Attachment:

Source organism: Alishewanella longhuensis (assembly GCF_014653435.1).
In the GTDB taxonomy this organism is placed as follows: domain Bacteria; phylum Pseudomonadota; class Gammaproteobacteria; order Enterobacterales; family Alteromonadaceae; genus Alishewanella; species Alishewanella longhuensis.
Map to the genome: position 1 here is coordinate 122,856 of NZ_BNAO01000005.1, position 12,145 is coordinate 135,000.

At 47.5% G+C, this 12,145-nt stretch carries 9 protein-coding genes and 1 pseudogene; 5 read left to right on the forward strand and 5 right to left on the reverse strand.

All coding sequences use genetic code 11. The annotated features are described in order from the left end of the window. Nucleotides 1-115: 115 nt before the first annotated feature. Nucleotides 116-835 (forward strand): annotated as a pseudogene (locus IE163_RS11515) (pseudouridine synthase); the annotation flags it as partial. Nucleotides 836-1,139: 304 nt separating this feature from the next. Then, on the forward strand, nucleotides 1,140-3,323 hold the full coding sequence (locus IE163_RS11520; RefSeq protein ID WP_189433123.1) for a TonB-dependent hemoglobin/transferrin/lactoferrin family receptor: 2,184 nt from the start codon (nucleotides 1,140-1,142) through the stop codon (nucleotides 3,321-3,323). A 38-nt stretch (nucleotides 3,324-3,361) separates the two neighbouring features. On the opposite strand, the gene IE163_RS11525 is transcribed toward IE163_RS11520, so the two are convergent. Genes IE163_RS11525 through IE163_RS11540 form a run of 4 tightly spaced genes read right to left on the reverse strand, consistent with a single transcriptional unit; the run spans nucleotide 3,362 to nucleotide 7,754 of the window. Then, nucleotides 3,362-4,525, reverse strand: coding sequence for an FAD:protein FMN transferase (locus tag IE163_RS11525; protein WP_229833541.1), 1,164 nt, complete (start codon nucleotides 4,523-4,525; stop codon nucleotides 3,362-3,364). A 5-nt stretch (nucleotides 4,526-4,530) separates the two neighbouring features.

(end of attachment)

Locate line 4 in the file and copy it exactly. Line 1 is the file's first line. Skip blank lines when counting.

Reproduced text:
At 47.5% G+C, this 12,145-nt stretch carries 9 protein-coding genes and 1 pseudogene; 5 read left to right on the forward strand and 5 right to left on the reverse strand.